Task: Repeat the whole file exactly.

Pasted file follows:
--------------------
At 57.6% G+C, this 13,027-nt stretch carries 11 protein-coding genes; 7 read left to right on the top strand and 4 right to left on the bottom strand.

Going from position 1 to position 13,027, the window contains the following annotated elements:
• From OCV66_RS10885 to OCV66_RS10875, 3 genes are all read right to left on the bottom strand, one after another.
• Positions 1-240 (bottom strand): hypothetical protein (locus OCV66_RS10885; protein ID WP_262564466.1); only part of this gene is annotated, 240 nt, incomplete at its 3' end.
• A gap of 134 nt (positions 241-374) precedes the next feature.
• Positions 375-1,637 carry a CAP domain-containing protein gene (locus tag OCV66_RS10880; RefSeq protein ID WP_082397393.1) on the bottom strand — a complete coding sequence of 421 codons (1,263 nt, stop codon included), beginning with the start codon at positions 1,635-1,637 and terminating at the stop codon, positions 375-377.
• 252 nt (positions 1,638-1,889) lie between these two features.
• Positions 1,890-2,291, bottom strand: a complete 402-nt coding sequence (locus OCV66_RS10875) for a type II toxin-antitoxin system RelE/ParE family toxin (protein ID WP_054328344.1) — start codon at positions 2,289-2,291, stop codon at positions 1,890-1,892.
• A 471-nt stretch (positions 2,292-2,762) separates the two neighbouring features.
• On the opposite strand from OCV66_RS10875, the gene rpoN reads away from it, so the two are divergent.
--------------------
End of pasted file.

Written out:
At 57.6% G+C, this 13,027-nt stretch carries 11 protein-coding genes; 7 read left to right on the top strand and 4 right to left on the bottom strand.

Going from position 1 to position 13,027, the window contains the following annotated elements:
• From OCV66_RS10885 to OCV66_RS10875, 3 genes are all read right to left on the bottom strand, one after another.
• Positions 1-240 (bottom strand): hypothetical protein (locus OCV66_RS10885; protein ID WP_262564466.1); only part of this gene is annotated, 240 nt, incomplete at its 3' end.
• A gap of 134 nt (positions 241-374) precedes the next feature.
• Positions 375-1,637 carry a CAP domain-containing protein gene (locus tag OCV66_RS10880; RefSeq protein ID WP_082397393.1) on the bottom strand — a complete coding sequence of 421 codons (1,263 nt, stop codon included), beginning with the start codon at positions 1,635-1,637 and terminating at the stop codon, positions 375-377.
• 252 nt (positions 1,638-1,889) lie between these two features.
• Positions 1,890-2,291, bottom strand: a complete 402-nt coding sequence (locus OCV66_RS10875) for a type II toxin-antitoxin system RelE/ParE family toxin (protein ID WP_054328344.1) — start codon at positions 2,289-2,291, stop codon at positions 1,890-1,892.
• A 471-nt stretch (positions 2,292-2,762) separates the two neighbouring features.
• On the opposite strand from OCV66_RS10875, the gene rpoN reads away from it, so the two are divergent.